Assessing Health Through Hematology in Head-started Alligator Snapping Turtles (Macrochelys temminckii)

Ethan J. Kessler, Matthew C. Allender, Michael J. Dreslik

Research output: Chapter in Book/Report/Conference proceedingConference contribution


186 0205 AES Morphology, Ecology, & Physiology, Carson 2, Sunday 19 July 2015Steven Kessel1, Alexander Hansell4, Samuel Gruber1, Tristan Guttridge1, Nigel Hussey2, Rupert Perkins31Bimini Biological Field Station Foundation, Bimini, Bahamas, 2University of Windsor, Windsor, Canada, 3Cardiff University, Cardiff, UK, 4University of Massachusetts, Fairhaven, MA, USALemon Shark (Negaprion brevirostris) Catch Per Unit Effort (CPUE) Trends, Bimini, Bahamas, Derived from a Fishery Independent, 32-year Shallow Water Longline SurveyLong-term population assessments are necessary to determine species specific trends and inform management decisions. The waters surrounding the Bimini Islands, Bahamas, are rich in elasmobranch fauna. This study assessed three shallow water longline research campaigns at this location, 1982 - 1992, 1993 - 2003 and 2004 - 2014, with the aim to determine annual catch per unit effort (CPUE) trends for an IUCN listed near threatened species, the lemon shark (Negaprion brevirostris). A general additive model (GAM) was used to analyse the non-linear annual CPUE values over the entire 32 year research period. The GAM displayed high variability of annual CPUE, with a peak value of 0.026 in 2000. The 1982-1992 campaign saw highest portion of mature individuals (19.8%) and the smallest average pre-caudal length [PCL] (198 cm). The 1993 - 2003 campaign had the highest average annual CPUE (0.018) and percentage of total capture (32.3%). The 2004 - 2014 research period saw largest average PCL size (134.8 cm) and the lowest average CPUE values (0.009) of the entire research period. Long-term trends of this study highlight annual variability, and provide a baseline for future assessment of the Bahamas shark sanctuary relative to lemon shark abundance. 0573 Poster Session II, Reno Ballroom & Tahoe Room, Saturday 18 July 2015Ethan J. Kessler1, Matthew C. Allender2, Michael J. Dreslik11Illinois Natural History Survey, Champaign, IL, USA, 2University of Illinois at Urbana-Champaign, Champaign, IL, USAAssessing Health Through Hematology in Head-started Alligator Snapping Turtles (Macrochelys temminckii)Anthropogenic habitat loss and fragmentation have made translocation programs a necessary component of conservation plans for many species. Because young turtles have high mortality rates, many programs use head-starting to alleviate size-specific mortality. Assessing post-release survival is a common component of successful translocation programs however, hematological assessments are absent from the majority of chelonian programs. The Alligator Snapping Turtle (AST; Macrochelys temminckii) is state-endangered in Illinois with the last known free-ranging individual observed in 1984. A multi-institutional translocation program was undertaken to recover 187 the species in 2014 after a successful pilot release. Sixty-two head-started AST of mass 104-7300g and originating from Peoria Zoo (PZ) and Tishomingo National Fish Hatchery (TNFH) were fitted with radio-transmitters and released in July 2014 in a single riverine system. Individuals were recaptured in October 2014. Complete blood counts were performed upon release and recapture. TNFH turtles had increased WBC counts (WBC mean: 12,383.81; 95% CI: 11,293.99-13,473.62) with significantly higher heterophils, lymphocytes monocytes, and basophils, than PZ turtles (WBC mean: 3,967.51; 95% CI: 3,386.60-4,548.43). Turtles with higher mass displayed significantly lower PCV and TS values. Additionally, individual WBC counts decreased between samples (mean ΔWBC: -3,135.85), and heterophils, lymphocytes, monocytes, basophils, PCV, and TS were significantly lower within individuals between samples. Head-started AST of varying mass and origin have different initial health profiles and while individual hematology changes through time these changes are independent of mass and origin. Continued monitoring may elucidate changes in survival, behavior, or pathogen susceptibility that will aid this and future conservation plans.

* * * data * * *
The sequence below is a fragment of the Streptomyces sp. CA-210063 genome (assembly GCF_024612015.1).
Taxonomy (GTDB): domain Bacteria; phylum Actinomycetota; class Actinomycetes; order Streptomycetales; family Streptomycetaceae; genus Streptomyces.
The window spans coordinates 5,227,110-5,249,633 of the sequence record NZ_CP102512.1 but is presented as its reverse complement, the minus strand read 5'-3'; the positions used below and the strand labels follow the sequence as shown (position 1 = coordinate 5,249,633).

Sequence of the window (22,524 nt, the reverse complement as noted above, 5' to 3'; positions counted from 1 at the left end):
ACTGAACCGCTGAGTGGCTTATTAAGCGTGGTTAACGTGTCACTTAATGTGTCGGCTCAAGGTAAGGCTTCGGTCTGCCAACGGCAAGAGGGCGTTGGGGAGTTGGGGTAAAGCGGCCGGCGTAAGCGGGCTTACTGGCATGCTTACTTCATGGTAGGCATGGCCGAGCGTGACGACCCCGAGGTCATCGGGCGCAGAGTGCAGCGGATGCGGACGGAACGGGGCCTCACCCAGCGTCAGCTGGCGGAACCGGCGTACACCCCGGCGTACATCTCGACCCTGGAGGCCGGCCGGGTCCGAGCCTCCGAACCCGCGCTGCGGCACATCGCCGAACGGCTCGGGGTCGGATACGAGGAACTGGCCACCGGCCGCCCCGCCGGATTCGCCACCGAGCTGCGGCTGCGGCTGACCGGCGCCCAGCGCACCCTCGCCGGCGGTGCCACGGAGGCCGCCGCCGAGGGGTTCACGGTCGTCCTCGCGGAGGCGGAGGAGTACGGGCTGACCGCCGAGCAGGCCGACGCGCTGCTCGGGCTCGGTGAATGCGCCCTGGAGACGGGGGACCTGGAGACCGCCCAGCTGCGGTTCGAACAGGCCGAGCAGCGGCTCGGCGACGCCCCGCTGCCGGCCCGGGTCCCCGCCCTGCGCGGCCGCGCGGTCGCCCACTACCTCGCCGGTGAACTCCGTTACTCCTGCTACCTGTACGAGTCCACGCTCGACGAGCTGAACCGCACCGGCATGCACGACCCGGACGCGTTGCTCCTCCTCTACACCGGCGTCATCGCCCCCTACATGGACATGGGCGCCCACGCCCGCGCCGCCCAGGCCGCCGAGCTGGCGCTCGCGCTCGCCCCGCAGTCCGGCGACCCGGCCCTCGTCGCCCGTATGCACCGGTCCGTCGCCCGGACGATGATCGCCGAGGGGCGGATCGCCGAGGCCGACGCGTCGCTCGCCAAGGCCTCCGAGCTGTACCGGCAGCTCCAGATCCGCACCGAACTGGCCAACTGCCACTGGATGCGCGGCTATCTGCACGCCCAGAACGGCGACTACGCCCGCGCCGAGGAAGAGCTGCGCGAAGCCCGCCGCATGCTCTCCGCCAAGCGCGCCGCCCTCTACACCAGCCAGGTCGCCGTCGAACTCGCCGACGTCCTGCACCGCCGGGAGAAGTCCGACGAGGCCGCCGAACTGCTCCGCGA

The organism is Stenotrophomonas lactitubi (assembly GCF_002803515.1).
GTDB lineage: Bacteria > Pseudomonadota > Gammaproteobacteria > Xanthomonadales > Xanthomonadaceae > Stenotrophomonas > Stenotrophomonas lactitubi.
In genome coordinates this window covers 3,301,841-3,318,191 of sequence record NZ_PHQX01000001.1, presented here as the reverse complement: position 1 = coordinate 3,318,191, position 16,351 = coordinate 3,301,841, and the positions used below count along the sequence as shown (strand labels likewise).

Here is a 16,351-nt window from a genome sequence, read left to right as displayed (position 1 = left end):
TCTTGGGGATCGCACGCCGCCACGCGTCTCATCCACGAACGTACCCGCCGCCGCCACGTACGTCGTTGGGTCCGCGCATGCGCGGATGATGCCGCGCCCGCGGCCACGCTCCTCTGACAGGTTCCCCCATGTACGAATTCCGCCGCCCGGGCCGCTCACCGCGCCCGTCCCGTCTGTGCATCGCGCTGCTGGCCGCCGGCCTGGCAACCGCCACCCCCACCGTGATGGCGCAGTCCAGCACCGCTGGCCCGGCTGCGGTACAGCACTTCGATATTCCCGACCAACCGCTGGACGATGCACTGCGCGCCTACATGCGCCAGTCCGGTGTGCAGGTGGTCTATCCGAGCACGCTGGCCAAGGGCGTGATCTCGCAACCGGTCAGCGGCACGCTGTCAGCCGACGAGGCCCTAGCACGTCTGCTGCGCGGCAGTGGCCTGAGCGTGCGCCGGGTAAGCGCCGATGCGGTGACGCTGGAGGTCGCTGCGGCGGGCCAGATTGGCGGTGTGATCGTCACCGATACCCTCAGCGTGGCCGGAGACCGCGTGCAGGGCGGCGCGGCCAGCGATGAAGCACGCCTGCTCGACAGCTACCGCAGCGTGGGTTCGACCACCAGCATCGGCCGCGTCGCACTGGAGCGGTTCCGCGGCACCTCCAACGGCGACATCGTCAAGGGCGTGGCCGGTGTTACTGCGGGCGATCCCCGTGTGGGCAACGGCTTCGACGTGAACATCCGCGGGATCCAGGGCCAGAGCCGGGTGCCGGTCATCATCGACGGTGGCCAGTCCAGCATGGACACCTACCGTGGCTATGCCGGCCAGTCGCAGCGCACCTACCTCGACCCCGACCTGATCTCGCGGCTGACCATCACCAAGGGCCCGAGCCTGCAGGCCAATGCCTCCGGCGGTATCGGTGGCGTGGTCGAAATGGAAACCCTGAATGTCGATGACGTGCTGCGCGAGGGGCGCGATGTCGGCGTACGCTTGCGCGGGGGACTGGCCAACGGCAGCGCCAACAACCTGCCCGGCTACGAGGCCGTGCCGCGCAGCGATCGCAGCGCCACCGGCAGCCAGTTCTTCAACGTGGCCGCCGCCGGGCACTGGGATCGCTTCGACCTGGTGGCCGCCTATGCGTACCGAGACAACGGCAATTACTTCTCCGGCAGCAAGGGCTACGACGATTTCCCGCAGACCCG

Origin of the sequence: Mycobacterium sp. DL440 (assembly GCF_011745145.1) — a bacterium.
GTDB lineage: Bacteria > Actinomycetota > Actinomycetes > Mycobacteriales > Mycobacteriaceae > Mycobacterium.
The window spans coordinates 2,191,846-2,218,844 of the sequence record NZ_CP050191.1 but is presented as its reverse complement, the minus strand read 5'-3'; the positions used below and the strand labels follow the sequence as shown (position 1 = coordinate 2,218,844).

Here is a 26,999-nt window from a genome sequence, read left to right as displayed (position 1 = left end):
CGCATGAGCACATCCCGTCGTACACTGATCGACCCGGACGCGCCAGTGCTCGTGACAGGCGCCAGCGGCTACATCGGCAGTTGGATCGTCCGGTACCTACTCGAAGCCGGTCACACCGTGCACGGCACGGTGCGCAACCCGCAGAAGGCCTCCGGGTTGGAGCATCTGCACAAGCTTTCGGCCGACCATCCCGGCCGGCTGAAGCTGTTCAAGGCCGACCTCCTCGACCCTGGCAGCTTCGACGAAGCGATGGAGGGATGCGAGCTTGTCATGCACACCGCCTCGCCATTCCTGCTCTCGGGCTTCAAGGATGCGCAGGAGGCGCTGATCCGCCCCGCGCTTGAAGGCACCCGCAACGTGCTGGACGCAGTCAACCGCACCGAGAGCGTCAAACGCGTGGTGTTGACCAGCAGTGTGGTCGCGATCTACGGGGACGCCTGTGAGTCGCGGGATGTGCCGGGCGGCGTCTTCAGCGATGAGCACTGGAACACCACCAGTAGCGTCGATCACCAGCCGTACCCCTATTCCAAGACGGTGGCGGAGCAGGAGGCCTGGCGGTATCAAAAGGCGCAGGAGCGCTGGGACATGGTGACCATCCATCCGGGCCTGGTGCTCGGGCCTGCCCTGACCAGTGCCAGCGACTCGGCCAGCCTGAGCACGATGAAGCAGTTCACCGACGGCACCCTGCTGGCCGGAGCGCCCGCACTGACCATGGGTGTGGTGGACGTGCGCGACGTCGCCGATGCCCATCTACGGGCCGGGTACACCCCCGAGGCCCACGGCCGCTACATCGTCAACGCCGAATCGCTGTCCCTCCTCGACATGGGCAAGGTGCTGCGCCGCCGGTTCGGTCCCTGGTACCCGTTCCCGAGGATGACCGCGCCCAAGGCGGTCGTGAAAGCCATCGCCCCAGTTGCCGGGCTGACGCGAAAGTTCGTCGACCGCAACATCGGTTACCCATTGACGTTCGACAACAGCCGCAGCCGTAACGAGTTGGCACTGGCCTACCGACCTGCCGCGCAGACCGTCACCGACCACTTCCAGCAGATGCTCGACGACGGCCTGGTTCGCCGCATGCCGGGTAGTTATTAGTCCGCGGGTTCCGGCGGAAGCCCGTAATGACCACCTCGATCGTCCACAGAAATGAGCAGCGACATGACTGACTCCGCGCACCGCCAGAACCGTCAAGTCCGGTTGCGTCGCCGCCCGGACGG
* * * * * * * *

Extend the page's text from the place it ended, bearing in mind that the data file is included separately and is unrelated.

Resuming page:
Original languageEnglish (US)
Title of host publication2015 Joint Meeting of Ichthyologists and Herpetologists, 15-19 July 2016, Reno, Nevada
StatePublished - 2015


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